What I soon realized was that I really wanted to be involved in production agriculture. So, I moved back home. Production ag suits me. I don’t have to wear make-up every day or comb my hair. [Laughs]
What are some misconceptions you find people have about modern farming?
As a woman in farming, I’ve found people often assume my husband is the one running the farm. They’ll turn and ask him questions. I think it’s important to never assume things when walking onto a modern farm operation based on the gender of the one who greets you at the barn door.
Another misconception I think people have is not understanding that our dairy is a business and needs to operate like a business. We’re a family business, yes, but we are making investments and upgrading our infrastructure so we can continue to grow. We have animals and land to take care of, and the overhead there is immense. We need to be smart so we can support our family, our employees and help give back to our community.
On a more general level, people don’t understand where their food comes from. I just saw a survey where people think brown cows produce chocolate milk! People are also surprised to learn Land O’Lakes is a member-owned cooperative. They see Fortune 500 and think corporation, which it is, but its owned by farmers. Farmers are the roots of the company—and they’ve done a good job remembering that.
Back to the Land O’Lakes Farm Bowl. Could you share some details of the main event?
Farmers and professional football players will be paired together on eight of two. We’ll compete on a course built to test on-farm experiences and skills, so hopefully the farmers have an advantage! I know I can clean a manure pump with the best of them. Too bad that’s not one of the events.
Mostly, I’m hoping kids and adults will see us, farmers, willing to have fun and make fun of ourselves a little, and they’ll remember us and remember what we do. Do you think football players and farmers have anything in common?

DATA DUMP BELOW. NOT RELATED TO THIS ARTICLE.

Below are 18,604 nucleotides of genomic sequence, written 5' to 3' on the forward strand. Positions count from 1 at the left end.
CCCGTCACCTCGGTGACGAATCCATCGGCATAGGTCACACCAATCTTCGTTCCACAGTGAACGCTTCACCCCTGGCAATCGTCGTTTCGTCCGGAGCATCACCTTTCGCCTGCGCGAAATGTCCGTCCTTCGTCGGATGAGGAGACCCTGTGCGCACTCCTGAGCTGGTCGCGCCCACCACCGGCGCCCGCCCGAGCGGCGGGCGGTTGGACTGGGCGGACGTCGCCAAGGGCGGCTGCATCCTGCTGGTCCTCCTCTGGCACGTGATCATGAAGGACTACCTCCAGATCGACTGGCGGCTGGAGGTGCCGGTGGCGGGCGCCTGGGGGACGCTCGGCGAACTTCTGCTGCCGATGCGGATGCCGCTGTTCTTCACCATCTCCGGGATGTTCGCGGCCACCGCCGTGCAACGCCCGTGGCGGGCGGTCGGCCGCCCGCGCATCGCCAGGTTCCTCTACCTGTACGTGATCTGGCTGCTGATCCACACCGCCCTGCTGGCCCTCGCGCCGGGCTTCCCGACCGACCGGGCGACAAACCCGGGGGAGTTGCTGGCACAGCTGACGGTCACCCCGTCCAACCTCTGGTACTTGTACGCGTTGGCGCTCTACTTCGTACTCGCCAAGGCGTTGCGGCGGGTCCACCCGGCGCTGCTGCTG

Both farmers and football players make a lot of sacrifices. Obviously, it’s not on the same level, but we are both working holidays and weekends. There are early mornings and late nights. It’s hard but rewarding work. My boys love to play sports, and football is a big one in our house.
Football players are known for intense fitness regiments. What have you been doing to prepare for the big event in February?
[Laughs] Drinking a lot of water! Trying to get my steps in every day. My kids are noticing that I’m up earlier every morning to try and get some exercise in. I’ve even stopped drinking soda.
What are you most excited about?
Sharing the ag story on this large of a stage. It’s the big game, the whole world will be watching, and we’ll be there helping to put a face to farming.
Being in Wisconsin, we are lucky. Many people know a farmer, and for those that don’t, there are a lot of Breakfasts on the Farm and other events where people can come and learn about farming. That isn’t the case everywhere, and I believe everyone should know a farmer.
The Land O’Lakes Farm Bowl is a chance to reach a whole new audience on a bigger scale than ever before.
What’s one takeaway you hope people have from the Land O’Lakes Farm Bowl?
Trust. I hope people will have continued trust in farmers and a better understanding of where their food comes from. Farmers are just like you. We’re your neighbors and we’re the ones producing your food.